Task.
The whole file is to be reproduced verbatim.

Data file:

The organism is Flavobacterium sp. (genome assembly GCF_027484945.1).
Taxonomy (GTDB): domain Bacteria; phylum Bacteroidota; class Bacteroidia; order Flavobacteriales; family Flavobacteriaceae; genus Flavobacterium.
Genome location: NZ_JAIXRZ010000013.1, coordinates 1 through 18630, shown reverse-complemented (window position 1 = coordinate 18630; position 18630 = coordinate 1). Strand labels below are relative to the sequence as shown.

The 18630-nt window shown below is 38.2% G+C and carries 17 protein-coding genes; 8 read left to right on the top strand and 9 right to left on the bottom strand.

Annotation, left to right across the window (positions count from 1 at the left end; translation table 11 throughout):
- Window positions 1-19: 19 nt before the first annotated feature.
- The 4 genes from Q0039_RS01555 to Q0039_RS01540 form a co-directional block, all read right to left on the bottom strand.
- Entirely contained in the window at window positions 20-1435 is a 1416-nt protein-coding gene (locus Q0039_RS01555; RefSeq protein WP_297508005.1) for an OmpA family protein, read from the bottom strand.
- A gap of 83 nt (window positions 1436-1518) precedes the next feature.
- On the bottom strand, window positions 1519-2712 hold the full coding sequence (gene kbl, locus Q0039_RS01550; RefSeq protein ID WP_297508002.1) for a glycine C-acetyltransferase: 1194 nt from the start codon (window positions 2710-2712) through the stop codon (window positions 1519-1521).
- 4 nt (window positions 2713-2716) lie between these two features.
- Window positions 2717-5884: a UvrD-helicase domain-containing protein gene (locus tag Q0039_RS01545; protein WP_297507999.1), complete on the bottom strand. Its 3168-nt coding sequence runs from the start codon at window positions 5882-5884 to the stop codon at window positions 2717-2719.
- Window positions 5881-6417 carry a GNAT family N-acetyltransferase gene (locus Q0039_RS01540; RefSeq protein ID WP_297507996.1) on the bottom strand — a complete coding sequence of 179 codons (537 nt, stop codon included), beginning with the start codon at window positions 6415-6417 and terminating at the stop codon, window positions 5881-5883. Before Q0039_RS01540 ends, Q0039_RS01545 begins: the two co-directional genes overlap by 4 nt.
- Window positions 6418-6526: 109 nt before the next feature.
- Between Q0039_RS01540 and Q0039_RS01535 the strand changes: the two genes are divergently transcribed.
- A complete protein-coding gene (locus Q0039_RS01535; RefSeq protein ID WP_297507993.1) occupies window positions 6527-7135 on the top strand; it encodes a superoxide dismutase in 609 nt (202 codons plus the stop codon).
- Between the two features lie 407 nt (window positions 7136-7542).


The organism is Flavobacterium sp. (genome assembly GCF_027484945.1).
Taxonomy (GTDB): domain Bacteria; phylum Bacteroidota; class Bacteroidia; order Flavobacteriales; family Flavobacteriaceae; genus Flavobacterium.
Genome location: NZ_JAIXRZ010000013.1, coordinates 1 through 18630, shown reverse-complemented (window position 1 = coordinate 18630; position 18630 = coordinate 1). Strand labels below are relative to the sequence as shown.

The 18630-nt window shown below is 38.2% G+C and carries 17 protein-coding genes; 8 read left to right on the top strand and 9 right to left on the bottom strand.

Annotation, left to right across the window (positions count from 1 at the left end; translation table 11 throughout):
- Window positions 1-19: 19 nt before the first annotated feature.
- The 4 genes from Q0039_RS01555 to Q0039_RS01540 form a co-directional block, all read right to left on the bottom strand.
- Entirely contained in the window at window positions 20-1435 is a 1416-nt protein-coding gene (locus Q0039_RS01555; RefSeq protein WP_297508005.1) for an OmpA family protein, read from the bottom strand.
- A gap of 83 nt (window positions 1436-1518) precedes the next feature.
- On the bottom strand, window positions 1519-2712 hold the full coding sequence (gene kbl, locus Q0039_RS01550; RefSeq protein ID WP_297508002.1) for a glycine C-acetyltransferase: 1194 nt from the start codon (window positions 2710-2712) through the stop codon (window positions 1519-1521).
- 4 nt (window positions 2713-2716) lie between these two features.
- Window positions 2717-5884: a UvrD-helicase domain-containing protein gene (locus tag Q0039_RS01545; protein WP_297507999.1), complete on the bottom strand. Its 3168-nt coding sequence runs from the start codon at window positions 5882-5884 to the stop codon at window positions 2717-2719.
- Window positions 5881-6417 carry a GNAT family N-acetyltransferase gene (locus Q0039_RS01540; RefSeq protein ID WP_297507996.1) on the bottom strand — a complete coding sequence of 179 codons (537 nt, stop codon included), beginning with the start codon at window positions 6415-6417 and terminating at the stop codon, window positions 5881-5883. Before Q0039_RS01540 ends, Q0039_RS01545 begins: the two co-directional genes overlap by 4 nt.
- Window positions 6418-6526: 109 nt before the next feature.
- Between Q0039_RS01540 and Q0039_RS01535 the strand changes: the two genes are divergently transcribed.
- A complete protein-coding gene (locus Q0039_RS01535; RefSeq protein ID WP_297507993.1) occupies window positions 6527-7135 on the top strand; it encodes a superoxide dismutase in 609 nt (202 codons plus the stop codon).
- Between the two features lie 407 nt (window positions 7136-7542).